12. Management • Central authority for national health planning, budgeting and legislation. • Distribution of funds and delegation of planning to Strategic Health Authorities • Administration (streamlined compared to previous set-ups) is vital to success of the new system—emphasis on strategic planning, evaluation, budgeting and internal market competition.

  13. Health Services Workforce More than 1 million employees, largest single employer in Europe • MD’s: 2.1 per 1000 pop (low #) (OECD 2002) • General Practitioners (GPs): 60% • GPs handle 90% of episodic care; gatekeepers • GPs paid by mix of capitation, salary, fees • Specialists are hospital based, called “Consultants.” • Specialists/Hospitalists are salaried • All MD’s can have public and private practices

  14. Health Services Workforce • Nurses largest group within NHS staff • 40% of NHS budget • Nurses are trained specialist (child, MH) • Work closely with GPs in the community • Hospital nurses, much dissatisfaction salaries, working conditions, work load. • Nursing shortage • NHS is actively recruiting Indian, Spanish and Philippine nurses to make up for shortages in the field.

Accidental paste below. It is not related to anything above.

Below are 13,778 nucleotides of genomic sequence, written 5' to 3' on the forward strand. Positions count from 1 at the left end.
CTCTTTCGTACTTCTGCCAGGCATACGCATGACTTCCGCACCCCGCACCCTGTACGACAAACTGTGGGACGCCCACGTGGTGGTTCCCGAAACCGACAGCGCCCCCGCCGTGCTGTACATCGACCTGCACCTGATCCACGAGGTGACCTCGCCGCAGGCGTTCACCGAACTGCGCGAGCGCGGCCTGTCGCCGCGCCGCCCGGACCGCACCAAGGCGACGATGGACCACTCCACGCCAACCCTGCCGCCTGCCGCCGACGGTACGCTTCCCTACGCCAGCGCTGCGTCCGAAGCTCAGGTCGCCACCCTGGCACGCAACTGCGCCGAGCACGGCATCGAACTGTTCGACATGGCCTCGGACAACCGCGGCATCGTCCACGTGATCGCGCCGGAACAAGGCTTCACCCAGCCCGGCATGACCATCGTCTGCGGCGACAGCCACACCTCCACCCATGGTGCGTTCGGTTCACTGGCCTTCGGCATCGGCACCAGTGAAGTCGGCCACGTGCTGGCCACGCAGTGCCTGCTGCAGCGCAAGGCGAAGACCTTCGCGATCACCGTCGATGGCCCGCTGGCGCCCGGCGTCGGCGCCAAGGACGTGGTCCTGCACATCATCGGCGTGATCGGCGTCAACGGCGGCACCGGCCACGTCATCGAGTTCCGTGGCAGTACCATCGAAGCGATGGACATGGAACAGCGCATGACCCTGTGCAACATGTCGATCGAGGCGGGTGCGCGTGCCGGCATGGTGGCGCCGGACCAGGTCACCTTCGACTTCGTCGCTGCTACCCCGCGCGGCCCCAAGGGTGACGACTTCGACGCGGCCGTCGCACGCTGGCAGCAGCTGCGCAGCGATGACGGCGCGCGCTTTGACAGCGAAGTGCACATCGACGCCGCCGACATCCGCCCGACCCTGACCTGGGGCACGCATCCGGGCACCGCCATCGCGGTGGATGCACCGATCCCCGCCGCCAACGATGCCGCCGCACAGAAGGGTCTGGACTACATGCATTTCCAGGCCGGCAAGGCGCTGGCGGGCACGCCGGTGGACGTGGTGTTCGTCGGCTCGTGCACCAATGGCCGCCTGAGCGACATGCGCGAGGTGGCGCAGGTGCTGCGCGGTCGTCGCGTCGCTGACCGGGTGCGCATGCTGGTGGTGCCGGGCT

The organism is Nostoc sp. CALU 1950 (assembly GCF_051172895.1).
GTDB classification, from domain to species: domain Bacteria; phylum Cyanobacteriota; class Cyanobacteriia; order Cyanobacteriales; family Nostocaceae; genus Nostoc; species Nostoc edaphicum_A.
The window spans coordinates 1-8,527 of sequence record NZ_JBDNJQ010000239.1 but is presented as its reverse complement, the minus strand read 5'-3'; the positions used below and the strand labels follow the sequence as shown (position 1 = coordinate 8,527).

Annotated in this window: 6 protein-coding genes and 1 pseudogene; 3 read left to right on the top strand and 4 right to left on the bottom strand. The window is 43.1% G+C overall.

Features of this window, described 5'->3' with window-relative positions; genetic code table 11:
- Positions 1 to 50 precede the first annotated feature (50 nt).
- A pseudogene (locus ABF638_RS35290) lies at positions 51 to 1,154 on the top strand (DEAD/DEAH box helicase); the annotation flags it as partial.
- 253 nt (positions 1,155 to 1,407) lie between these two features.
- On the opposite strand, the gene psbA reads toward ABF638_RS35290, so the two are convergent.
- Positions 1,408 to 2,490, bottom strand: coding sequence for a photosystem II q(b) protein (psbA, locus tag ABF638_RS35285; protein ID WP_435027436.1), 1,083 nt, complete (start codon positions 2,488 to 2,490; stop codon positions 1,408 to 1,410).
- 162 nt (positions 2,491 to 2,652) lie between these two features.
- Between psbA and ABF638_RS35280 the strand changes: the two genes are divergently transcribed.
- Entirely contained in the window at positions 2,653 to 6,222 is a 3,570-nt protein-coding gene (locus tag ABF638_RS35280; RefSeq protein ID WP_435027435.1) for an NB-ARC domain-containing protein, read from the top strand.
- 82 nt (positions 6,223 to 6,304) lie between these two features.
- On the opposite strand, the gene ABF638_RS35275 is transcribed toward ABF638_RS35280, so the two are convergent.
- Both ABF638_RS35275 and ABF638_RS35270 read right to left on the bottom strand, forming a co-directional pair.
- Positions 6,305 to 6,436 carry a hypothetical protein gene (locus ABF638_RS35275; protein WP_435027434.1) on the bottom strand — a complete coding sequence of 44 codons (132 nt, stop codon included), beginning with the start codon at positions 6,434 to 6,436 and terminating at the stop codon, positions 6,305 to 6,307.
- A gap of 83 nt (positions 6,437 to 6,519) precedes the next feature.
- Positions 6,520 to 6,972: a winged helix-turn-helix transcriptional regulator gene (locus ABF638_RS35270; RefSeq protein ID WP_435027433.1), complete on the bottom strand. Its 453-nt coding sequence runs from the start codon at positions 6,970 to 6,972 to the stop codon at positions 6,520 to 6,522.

15. Hospitals • More than 2000 public or NHS trust hospitals • About 300 private/surgical procedure facilities

  16. NHS Trusts (Hospitals) Emergency and planned hospital treatment • Hospitals in the NHS are managed by NHS Trusts . • Their wide-ranging services are commissioned – or purchased - on behalf of patients by Primary Care Trusts (PCTs) and include treatments where patients are admitted to hospital, day surgery and out-patient services where patients attend consultations and clinics. • NHS Trusts employ most of the NHS workforce: consultants, doctors, nurses, hospital dentists, pharmacists, midwives and health visitors, managers and IT specialists, physiotherapists, radiographers, podiatrists, speech and language therapists, dieticians, counselors, occupational therapists and psychologists. • Hospital treatment is arranged through a GP, except emergencies. • Appointments and treatment at NHS hospitals are free.